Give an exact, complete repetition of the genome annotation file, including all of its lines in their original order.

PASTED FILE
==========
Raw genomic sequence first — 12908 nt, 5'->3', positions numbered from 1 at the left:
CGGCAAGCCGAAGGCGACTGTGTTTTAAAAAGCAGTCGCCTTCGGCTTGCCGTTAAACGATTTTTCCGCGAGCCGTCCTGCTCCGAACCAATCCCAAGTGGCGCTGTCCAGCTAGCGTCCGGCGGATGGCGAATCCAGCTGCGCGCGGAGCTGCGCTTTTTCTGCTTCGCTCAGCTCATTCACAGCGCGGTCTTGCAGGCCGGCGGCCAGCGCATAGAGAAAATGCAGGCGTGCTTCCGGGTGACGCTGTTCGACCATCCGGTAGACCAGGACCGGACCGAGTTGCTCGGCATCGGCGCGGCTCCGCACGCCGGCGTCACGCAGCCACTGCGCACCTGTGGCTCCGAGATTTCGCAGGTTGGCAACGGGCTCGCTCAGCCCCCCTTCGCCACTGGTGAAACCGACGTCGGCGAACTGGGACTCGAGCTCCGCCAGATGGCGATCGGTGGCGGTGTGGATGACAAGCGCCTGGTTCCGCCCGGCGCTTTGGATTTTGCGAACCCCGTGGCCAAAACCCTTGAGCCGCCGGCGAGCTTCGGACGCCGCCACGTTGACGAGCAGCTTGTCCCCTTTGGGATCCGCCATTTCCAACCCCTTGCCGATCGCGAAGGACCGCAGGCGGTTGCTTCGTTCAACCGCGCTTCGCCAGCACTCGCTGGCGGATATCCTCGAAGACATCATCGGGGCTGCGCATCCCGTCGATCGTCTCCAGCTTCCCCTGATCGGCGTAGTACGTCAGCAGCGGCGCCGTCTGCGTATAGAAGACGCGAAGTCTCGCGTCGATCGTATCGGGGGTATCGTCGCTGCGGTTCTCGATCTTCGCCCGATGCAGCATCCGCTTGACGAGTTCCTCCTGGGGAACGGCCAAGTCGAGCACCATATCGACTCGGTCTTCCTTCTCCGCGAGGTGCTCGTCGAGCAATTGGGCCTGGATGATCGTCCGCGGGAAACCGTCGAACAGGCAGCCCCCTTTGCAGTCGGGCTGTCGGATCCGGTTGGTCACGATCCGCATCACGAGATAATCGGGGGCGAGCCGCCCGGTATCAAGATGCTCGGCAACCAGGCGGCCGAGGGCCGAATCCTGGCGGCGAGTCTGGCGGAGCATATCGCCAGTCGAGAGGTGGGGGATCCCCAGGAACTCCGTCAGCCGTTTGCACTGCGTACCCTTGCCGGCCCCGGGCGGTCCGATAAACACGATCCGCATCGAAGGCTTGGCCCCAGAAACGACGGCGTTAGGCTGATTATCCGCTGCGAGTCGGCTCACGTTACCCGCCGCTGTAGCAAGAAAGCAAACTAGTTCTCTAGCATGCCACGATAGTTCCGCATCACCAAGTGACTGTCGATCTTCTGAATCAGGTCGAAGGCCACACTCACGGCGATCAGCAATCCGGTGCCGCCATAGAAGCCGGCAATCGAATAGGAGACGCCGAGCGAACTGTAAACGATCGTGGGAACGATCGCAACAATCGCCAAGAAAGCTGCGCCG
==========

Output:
Raw genomic sequence first — 12908 nt, 5'->3', positions numbered from 1 at the left:
CGGCAAGCCGAAGGCGACTGTGTTTTAAAAAGCAGTCGCCTTCGGCTTGCCGTTAAACGATTTTTCCGCGAGCCGTCCTGCTCCGAACCAATCCCAAGTGGCGCTGTCCAGCTAGCGTCCGGCGGATGGCGAATCCAGCTGCGCGCGGAGCTGCGCTTTTTCTGCTTCGCTCAGCTCATTCACAGCGCGGTCTTGCAGGCCGGCGGCCAGCGCATAGAGAAAATGCAGGCGTGCTTCCGGGTGACGCTGTTCGACCATCCGGTAGACCAGGACCGGACCGAGTTGCTCGGCATCGGCGCGGCTCCGCACGCCGGCGTCACGCAGCCACTGCGCACCTGTGGCTCCGAGATTTCGCAGGTTGGCAACGGGCTCGCTCAGCCCCCCTTCGCCACTGGTGAAACCGACGTCGGCGAACTGGGACTCGAGCTCCGCCAGATGGCGATCGGTGGCGGTGTGGATGACAAGCGCCTGGTTCCGCCCGGCGCTTTGGATTTTGCGAACCCCGTGGCCAAAACCCTTGAGCCGCCGGCGAGCTTCGGACGCCGCCACGTTGACGAGCAGCTTGTCCCCTTTGGGATCCGCCATTTCCAACCCCTTGCCGATCGCGAAGGACCGCAGGCGGTTGCTTCGTTCAACCGCGCTTCGCCAGCACTCGCTGGCGGATATCCTCGAAGACATCATCGGGGCTGCGCATCCCGTCGATCGTCTCCAGCTTCCCCTGATCGGCGTAGTACGTCAGCAGCGGCGCCGTCTGCGTATAGAAGACGCGAAGTCTCGCGTCGATCGTATCGGGGGTATCGTCGCTGCGGTTCTCGATCTTCGCCCGATGCAGCATCCGCTTGACGAGTTCCTCCTGGGGAACGGCCAAGTCGAGCACCATATCGACTCGGTCTTCCTTCTCCGCGAGGTGCTCGTCGAGCAATTGGGCCTGGATGATCGTCCGCGGGAAACCGTCGAACAGGCAGCCCCCTTTGCAGTCGGGCTGTCGGATCCGGTTGGTCACGATCCGCATCACGAGATAATCGGGGGCGAGCCGCCCGGTATCAAGATGCTCGGCAACCAGGCGGCCGAGGGCCGAATCCTGGCGGCGAGTCTGGCGGAGCATATCGCCAGTCGAGAGGTGGGGGATCCCCAGGAACTCCGTCAGCCGTTTGCACTGCGTACCCTTGCCGGCCCCGGGCGGTCCGATAAACACGATCCGCATCGAAGGCTTGGCCCCAGAAACGACGGCGTTAGGCTGATTATCCGCTGCGAGTCGGCTCACGTTACCCGCCGCTGTAGCAAGAAAGCAAACTAGTTCTCTAGCATGCCACGATAGTTCCGCATCACCAAGTGACTGTCGATCTTCTGAATCAGGTCGAAGGCCACACTCACGGCGATCAGCAATCCGGTGCCGCCATAGAAGCCGGCAATCGAATAGGAGACGCCGAGCGAACTGTAAACGATCGTGGGAACGATCGCAACAATCGCCAAGAAAGCTGCGCCG